(carbon dioxide consumed)
Principles of Water Treatment
DISSOLVED GASES, SUSPENDED SOLIDS, AND pH CONTROL
Sodium sulfite reacts rapidly with oxygen and is a very efficient scavenger. However, being a
solid and the source of another solid (Na SO ) that is produced during the reaction, sodium
sulfite has the potential of fouling heat transfer surfaces. An additional problem associated with
the use of sodium sulfite is corrosion of secondary system components resulting from its
decomposition products. At the temperatures present in the steam generators, sodium sulfite
can decompose as follows.
Sulfur dioxide (SO ) is a gas and is carried over to the remainder of the steam facility. With
water (in the steam or in the feed/condensate system), the SO reacts in the following manner.
This acidic condition is corrosive to all components in the secondary system.
Because of the problems associated with sodium sulfites, many facilities use volatile chemistry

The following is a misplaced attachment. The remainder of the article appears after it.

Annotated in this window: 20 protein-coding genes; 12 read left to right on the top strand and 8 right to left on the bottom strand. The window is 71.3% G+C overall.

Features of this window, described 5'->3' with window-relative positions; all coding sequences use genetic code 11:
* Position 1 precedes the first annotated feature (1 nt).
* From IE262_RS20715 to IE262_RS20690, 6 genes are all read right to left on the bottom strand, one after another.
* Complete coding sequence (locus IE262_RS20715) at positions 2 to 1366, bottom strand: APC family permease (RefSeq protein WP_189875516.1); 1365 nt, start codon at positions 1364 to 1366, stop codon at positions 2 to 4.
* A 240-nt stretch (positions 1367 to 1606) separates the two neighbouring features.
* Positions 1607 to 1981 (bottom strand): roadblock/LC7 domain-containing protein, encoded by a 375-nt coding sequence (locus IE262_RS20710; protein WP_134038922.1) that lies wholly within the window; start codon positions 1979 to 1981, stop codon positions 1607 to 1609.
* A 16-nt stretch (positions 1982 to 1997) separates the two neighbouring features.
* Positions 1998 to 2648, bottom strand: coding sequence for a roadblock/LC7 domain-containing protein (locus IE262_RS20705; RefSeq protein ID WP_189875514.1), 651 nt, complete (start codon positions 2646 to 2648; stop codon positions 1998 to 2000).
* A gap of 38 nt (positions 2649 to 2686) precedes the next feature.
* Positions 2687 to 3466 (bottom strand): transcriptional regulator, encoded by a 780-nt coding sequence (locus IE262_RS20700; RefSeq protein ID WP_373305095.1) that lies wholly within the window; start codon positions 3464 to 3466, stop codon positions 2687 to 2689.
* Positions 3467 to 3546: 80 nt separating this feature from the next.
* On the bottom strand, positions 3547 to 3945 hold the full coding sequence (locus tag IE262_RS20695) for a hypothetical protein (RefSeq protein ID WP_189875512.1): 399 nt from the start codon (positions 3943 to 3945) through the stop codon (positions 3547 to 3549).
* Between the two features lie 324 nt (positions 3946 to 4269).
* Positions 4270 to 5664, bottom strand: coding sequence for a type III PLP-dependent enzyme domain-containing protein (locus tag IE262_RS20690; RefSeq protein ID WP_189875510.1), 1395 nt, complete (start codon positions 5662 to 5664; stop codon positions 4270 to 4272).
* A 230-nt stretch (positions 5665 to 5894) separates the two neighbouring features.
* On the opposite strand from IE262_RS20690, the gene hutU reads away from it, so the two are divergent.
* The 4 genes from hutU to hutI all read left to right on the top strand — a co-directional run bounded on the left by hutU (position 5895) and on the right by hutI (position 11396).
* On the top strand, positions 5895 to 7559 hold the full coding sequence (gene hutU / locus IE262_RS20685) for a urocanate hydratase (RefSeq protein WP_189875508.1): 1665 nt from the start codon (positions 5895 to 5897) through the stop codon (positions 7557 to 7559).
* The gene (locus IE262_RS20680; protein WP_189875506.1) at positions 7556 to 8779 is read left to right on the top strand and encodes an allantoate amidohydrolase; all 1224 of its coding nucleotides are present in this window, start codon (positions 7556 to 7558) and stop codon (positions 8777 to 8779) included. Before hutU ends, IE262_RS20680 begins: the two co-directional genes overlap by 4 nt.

control of the secondary steam system to control dissolved gases in conjunction with air
removal systems. This control utilizes hydrazine (Reaction 4-11) and morpholine (Reaction 4-
15) to eliminate oxygen and carbon dioxide, respectively.
As can be seen by Reaction (4-11), no solids are formed; thus, the tendency of fouling heat
transfer surfaces is reduced. An additional benefit results from the decomposition of hydrazine
by the following reactions.
These reactions result in an alkaline pH condition that decreases corrosion in the steam facility.
As can be seen in Reaction (4-15), the consumption of CO takes place. Two benefits result
from this reaction; 1) the inventory of dissolved gases in the steam facility is reduced, and 2)
is the reaction contributes to maintaining a higher pH by eliminating carbonic acid (H CO ),
thus reducing corrosion.